The second step is to simply push all number positions to the direction of choice. Actually we can use algorithm similar to bubble sort to do this, but we chose to use an unorthodox method. We use a slice named "empty", which is initialized to 0 elements on each outer for iteration similar to "cellCheck". Because we chose UP, we start the inner iteration from top. When we choose DOWN we will iterate from the bottom of grid. LEFT and RIGHT would be different as well (check the code for further assurance). Now, if there is an empty grid on iteration, we put that grid's position on the "empty" slice. The concept is like a queue: when we found a non-empty grid, we take the first element in "empty" slice and put the value of non-empty grid into that position. In exchange, the current non-empty grid's value is emptied. We simply swap the two grid's value.

Each directions have slightly different way to implement the logic, but basically they all followed the same pattern.

After that, we update "free" slice so that the next random placement of numbers would reflect our current board situation.

Finally, both steps have "valid" variable set to true on the combining and swapping phase. The variable is used to tell whether we need to call getNext function. If there is no combining or pushing numbers, then the user has not make a valid move and the turn isn't ended yet (by which no new number will be put on board). User must find another move so that they can either combine or push numbers. The check is done in the last lines of this function.

Printing the Output

Although we can technically play the game using the logic above, there's nothing to see on screen. We will code the functions needed to output the game into console now.

func printLine(str string, x int, y int) {
	for i := range str {
		termbox.SetCell(x+i, y, rune(str[i]), termbox.ColorDefault, termbox.ColorDefault)
	}
}

func drawLine(y int) {
	for x := 0; x < 29; x++ {
		termbox.SetCell(x, y, rune('='), termbox.ColorDefault, termbox.ColorDefault)
	}
}

func drawCell(x, y int) {
	num := board[x][y]
	str := strconv.Itoa(num)

	//space padding
	if num == 0 {
		str = "    "
	} else if num < 10 {
		str = "  " + str + " "
	} else if num < 100 {
		str = " " + str + " "
	} else if num < 1000 {
		str = " " + str
	}

	l := len(str)

	for i := 0; i < l; i++ {
		termbox.SetCell(x*7+2+i, y*4+2, rune(str[i]), termbox.ColorDefault, termbox.ColorDefault)
	}
}

func drawRow(y int) {
	//draw column divider
	for x := 0; x < 29; x += 7 {
		termbox.SetCell(x, y*4+1, rune('|'), termbox.ColorDefault, termbox.ColorDefault)
		termbox.SetCell(x, y*4+2, rune('|'), termbox.ColorDefault, termbox.ColorDefault)
		termbox.SetCell(x, y*4+3, rune('|'), termbox.ColorDefault, termbox.ColorDefault)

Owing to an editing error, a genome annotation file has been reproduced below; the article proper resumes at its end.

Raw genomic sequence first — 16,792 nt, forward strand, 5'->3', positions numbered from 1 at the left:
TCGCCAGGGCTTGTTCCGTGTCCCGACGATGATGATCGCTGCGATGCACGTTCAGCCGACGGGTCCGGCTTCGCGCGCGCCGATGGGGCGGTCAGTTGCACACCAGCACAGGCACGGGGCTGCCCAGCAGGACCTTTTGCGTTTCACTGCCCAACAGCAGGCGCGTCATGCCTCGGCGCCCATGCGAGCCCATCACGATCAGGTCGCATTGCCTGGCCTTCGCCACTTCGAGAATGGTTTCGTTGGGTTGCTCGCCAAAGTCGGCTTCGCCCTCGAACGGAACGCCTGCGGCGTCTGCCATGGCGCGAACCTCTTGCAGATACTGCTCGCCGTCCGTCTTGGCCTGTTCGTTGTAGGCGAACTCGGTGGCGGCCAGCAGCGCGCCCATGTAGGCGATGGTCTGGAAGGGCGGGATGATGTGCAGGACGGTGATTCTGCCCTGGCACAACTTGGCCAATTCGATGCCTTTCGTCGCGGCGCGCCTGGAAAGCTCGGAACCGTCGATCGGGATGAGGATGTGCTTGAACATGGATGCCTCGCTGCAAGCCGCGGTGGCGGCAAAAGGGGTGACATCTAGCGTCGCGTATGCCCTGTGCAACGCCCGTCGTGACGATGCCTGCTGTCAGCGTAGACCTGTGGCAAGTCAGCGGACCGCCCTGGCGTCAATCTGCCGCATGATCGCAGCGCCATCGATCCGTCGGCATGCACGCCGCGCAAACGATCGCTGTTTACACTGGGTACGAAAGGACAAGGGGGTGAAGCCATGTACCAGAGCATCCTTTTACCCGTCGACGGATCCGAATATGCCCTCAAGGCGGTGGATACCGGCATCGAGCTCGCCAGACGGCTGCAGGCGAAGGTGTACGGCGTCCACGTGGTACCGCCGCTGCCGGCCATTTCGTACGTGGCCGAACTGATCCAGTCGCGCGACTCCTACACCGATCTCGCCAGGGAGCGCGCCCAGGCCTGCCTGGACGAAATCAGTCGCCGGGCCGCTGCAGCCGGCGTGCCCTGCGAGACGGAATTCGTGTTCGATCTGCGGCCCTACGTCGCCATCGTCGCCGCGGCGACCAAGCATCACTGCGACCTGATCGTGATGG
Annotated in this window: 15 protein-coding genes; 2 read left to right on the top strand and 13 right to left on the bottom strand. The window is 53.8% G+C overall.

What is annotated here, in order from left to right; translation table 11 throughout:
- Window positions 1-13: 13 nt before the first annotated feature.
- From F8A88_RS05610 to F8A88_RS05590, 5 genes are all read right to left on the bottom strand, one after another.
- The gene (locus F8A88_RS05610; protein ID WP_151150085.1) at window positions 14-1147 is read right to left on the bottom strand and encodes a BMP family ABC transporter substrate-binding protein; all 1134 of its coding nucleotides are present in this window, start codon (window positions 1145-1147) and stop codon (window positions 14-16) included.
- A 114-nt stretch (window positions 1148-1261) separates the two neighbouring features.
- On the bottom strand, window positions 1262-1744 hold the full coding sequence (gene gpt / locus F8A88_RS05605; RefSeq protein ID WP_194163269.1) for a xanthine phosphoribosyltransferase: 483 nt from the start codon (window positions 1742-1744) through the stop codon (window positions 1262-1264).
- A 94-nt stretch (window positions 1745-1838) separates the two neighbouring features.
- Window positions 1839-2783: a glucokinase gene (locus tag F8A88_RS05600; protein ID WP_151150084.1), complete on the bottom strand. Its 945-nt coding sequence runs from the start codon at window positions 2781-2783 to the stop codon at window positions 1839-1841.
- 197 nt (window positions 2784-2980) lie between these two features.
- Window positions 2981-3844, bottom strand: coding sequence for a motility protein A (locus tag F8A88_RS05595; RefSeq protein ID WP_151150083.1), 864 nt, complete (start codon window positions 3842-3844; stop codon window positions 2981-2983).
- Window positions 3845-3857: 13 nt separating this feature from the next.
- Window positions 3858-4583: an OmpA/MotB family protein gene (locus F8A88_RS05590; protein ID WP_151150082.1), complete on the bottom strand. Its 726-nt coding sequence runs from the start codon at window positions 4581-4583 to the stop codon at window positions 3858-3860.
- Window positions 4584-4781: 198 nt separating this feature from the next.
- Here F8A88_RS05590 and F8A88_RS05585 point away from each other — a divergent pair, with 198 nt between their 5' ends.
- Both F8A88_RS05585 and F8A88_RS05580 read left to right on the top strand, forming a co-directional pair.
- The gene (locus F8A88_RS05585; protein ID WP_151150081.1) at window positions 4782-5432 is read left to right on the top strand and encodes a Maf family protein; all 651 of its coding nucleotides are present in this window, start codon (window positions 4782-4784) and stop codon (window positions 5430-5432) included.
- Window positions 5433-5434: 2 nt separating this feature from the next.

termbox.SetCell(x, y*4+4, rune('|'), termbox.ColorDefault, termbox.ColorDefault)
	}

	//draw cell
	drawCell(0, y)
	drawCell(1, y)
	drawCell(2, y)
	drawCell(3, y)
}
	

The main component for our output is termbox.SetCell function. This function takes x and y coordinate of the console screen and put a character there. Although it is convenient to be able to specify exact coordinate, the limitation is this function can only put one character any time it is called. We can also specify the foreground and background color of the character with the next two arguments after the character, in respective ordering.

printLine is basically our way to solve the problem above. It takes a string and the x-y coordinate where the string would start at. Then it loops on each character of the string, putting it one by one on console. We will use this to print any texts on screen later on.

drawLine is used to draw a line border using "=" character. This is purely aesthetic choice to make our playing grid looks better.

drawCell is the function used to draw each grid of our 4x4 board. The way we do it is that we print a 4x3 area of coordinates in console screen filled with spaces. In the 2nd line of the area will be used to show the number, which will be padded with space depending on how many spaces the number takes over.

Finally, drawRow is used to draw a row of our 4x4 board. It mainly draws them by calling drawCell four times. The code before calling drawCells are used to draw the columns using "|" character, again for aesthetic purpose only.

All of the codes above will be called together by one main drawing function:

func drawBoard() {
	termbox.Clear(termbox.ColorDefault, termbox.ColorDefault)
	drawLine(0)
	drawRow(0) //row 1
	drawLine(4)
	drawRow(1) //row 2
	drawLine(8)
	drawRow(2) //row 3
	drawLine(12)
	drawRow(3) //row 4
	drawLine(16)
	//print score
	printLine("Score: "+thousandSeparator(score), 0, 18)
	//print instruction
	printLine("Controls:", 0, 20)
	printLine("-Arrow Keys to combine numbers in respective directions", 0, 21)
	printLine("-Escape Key to exit game", 0, 22)
	termbox.Flush()
}
	

As you can see in above code, we simply call the functions based on what we want to show. We used printLine to show texts, like the score and instruction for player. At first, we use termbox.Clear to create an empty area in console for our program to print upon. Then we call all functions, basically just call to termbox.SetCell, to populate the screen. We can't actually see the output yet because it is only saved to the output stack and not the console itself. To show it to console, we finally used termbox.Flush.